Barriers to implementing asthma self-management in Malaysian primary care
There are significant challenges in the implementation of supported asthma self-management in primary care practice in Malaysia.
An article published in npj Primary Care Respiratory Medicine has identified significant challenges in the implementation of support asthma self-management in primary care in Malaysia. 26 Malaysia-based healthcare professionals were recruited to describe ‘practice-based’ and ‘contextual’ barriers that exist in primary care.
Why is asthma self-management important?
Supported asthma self-management can improve clinical outcomes and reduce healthcare costs. Yet, there is currently a lack of support for self-management globally.
In Malaysia, adult asthma equated to around 5% of the population, with asthma-related deaths being responsible for 1.2% of all deaths in the 2006 National Health and Morbidity survey. This further stresses the importance of asthma self-management.
In high-income countries, it has been found that there is a multitude of barriers to implementing successful asthma self-management. In low- and middle-income countries (LMICs), these barriers are only exacerbated. For Malaysia specifically, this is primarily on account of the language barriers presented by a multi-ethnic and -lingual society, as well as low health literacy.
The 26 healthcare professionals who participated in this study were recruited from attendees of an asthma training workshop. They were selected to attend because of their direct involvement in the care of patients with asthma.
Practice-based barriers to asthma self-management:
The participating healthcare professionals described capability barriers, whereby without proper training they would not be able to facilitate self-management. Not even all the participants had the required training.
Opportunity-related barriers were also identified, whereby healthcare professionals lacked the opportunity to facilitate self-management because of limited opportunity to do so. This involved heavy workloads that limited available time; limited resources like asthma action plans that prevented the appropriate facilitation of self-management; these limited resources being unsuitable and not up-to-standard in the first place; and poor documentation like up-to-date medical records that made it unclear if a self-management plan had already been implemented.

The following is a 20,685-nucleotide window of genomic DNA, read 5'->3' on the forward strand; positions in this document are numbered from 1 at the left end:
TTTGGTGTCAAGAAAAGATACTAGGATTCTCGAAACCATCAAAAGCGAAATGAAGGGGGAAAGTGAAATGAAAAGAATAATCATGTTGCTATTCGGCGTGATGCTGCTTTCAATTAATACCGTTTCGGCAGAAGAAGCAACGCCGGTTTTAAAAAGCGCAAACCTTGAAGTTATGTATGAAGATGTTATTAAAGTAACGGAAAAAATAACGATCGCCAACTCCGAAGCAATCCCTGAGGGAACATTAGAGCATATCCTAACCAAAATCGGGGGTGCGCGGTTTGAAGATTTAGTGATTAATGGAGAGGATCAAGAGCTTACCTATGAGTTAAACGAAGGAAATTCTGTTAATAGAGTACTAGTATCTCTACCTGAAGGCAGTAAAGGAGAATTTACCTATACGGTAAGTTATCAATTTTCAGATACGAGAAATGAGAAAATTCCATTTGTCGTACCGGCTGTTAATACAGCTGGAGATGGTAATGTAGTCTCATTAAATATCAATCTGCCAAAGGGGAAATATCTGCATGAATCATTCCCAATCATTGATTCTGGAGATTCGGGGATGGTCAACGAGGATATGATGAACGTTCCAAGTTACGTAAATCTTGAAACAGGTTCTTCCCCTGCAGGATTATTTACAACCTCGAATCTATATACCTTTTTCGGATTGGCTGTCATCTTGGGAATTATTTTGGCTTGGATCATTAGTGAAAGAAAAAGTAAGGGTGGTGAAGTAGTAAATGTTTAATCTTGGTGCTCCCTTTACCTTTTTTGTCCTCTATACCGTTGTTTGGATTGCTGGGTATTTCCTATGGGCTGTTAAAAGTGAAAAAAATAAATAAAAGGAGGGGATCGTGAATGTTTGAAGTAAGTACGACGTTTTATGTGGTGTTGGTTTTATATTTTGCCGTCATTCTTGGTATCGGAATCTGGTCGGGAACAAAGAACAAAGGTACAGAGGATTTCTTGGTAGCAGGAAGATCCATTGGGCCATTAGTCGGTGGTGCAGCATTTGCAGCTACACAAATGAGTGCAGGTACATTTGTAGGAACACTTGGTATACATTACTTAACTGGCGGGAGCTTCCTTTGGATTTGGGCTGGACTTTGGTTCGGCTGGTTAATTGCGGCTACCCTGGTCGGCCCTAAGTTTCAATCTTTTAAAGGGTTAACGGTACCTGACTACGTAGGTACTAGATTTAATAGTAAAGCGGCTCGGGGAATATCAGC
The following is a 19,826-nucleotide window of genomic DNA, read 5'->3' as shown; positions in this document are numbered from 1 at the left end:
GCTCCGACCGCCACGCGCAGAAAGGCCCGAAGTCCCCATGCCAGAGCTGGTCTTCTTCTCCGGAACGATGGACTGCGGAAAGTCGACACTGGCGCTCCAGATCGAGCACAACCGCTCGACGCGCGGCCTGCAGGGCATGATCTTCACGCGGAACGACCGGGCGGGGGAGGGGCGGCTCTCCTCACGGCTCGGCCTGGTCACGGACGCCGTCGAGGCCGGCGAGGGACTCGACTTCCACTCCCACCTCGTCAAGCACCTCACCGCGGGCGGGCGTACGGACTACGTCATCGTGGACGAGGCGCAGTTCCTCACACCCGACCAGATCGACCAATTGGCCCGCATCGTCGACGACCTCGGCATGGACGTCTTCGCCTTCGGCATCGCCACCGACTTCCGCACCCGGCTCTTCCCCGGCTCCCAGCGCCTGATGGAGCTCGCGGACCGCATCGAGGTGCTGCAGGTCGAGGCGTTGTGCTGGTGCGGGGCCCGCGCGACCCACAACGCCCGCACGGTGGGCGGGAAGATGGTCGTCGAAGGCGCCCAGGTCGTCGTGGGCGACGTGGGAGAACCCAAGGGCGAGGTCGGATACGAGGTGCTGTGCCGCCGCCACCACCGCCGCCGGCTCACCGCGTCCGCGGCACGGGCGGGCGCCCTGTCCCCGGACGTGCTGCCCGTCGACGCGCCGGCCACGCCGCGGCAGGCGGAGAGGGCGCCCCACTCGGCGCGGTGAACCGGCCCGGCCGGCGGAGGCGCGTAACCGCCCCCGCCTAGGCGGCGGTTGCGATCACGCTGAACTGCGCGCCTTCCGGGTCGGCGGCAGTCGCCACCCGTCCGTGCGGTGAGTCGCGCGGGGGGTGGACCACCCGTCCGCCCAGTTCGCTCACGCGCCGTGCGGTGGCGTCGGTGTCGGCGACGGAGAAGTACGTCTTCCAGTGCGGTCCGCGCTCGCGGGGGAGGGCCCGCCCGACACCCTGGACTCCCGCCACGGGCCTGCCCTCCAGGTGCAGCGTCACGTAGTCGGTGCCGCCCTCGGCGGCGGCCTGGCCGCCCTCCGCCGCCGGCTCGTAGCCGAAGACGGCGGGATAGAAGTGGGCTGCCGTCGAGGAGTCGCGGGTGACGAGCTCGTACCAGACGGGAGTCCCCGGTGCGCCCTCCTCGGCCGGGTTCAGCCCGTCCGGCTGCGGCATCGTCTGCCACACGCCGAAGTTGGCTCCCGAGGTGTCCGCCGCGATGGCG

Additionally, motivational barriers were described. This ranged from a lack of awareness regarding the benefits of asthma self-management and the concept that it was not within their job remit, which stemmed from the lack of training available, to the view that it would be difficult empower patients to self-manage their asthma.
Contextual barriers to asthma self-management:
The societal context was first identified. Especially among older patients, it was considered that low education and health literacy kept patients from understanding explanations of self-management. This was only worsened by language barriers.
The organisational context was then identified. Manpower, budget, and time were limited that side-lined self-management as a priority; asthma in general as it is an acute management compared to chronic disease. This in part stemmed from the fact that other conditions and topics were favoured over asthma management.
This research was carried out by the NIHR Global Health Research Unit on Respiratory Health (RESPIRE) and was led by Professor Ping Yein Lee, who is based at Universtiti Putra Malaysia. She said:
“The factors that contributed to the challenges of implementing asthma self-management in a Malaysian primary care setting were multifactorial. Interventions will need to adopt a comprehensive approach tailored to the local healthcare system and address the societal context.”
The study suggests that training and extending assistant pharmacist and nurse roles within healthcare may alleviate capability- and opportunity-related barriers. Furthermore, improved training can improve motivation. To address this, blended learning, like using web-based, mobile applications, was proposed as one option for improving training delivery because it increases accessibility and interactivity.
The use of pictures or videos and the provision of multilingual resources were proposed as potential ways to overcome both language and literacy barriers. Comprehensive education about asthma and promotion of self-management, which is culturally appropriate and tailored to both education and literacy levels, was also considered necessary.
To maximise patient engagement with their asthma action plans, a mobile monitoring intervention was suggested. This would take the form of a mobile application, with graphic icons representing asthma symptoms as visual aids to log daily symptoms. However, globally, this may not be feasible, and future studies will need to investigate digital support for asthma self-management.
Professor Hilary Pinnock, Centre Theme lead for Optimising management of asthma attacks, also contributed to this study. She said:
Many of the challenges that Ping Yein and colleagues from Malaysia have highlighted as barriers to implementing supported self-management will resonate within the UK (and around the world). Patients need appropriately targeted information and action plans, professionals need motivation and skills, and the organisation needs to provide an environment in which self-management is valued and supported. A different context, but these are exactly the challenges that IMP2ART is addressing in UK primary care.
Find out about the IMP2ART programme
Read the paper
Lee, P.Y., Cheong, A.T., Ghazali, S.S. et al. Barriers to implementing asthma self-management in Malaysian primary care: qualitative study exploring the perspectives of healthcare professionals. npj Prim. Care Respir. Med. 31, 38 (2021). https://doi.org/10.1038/s41533-021-00250-y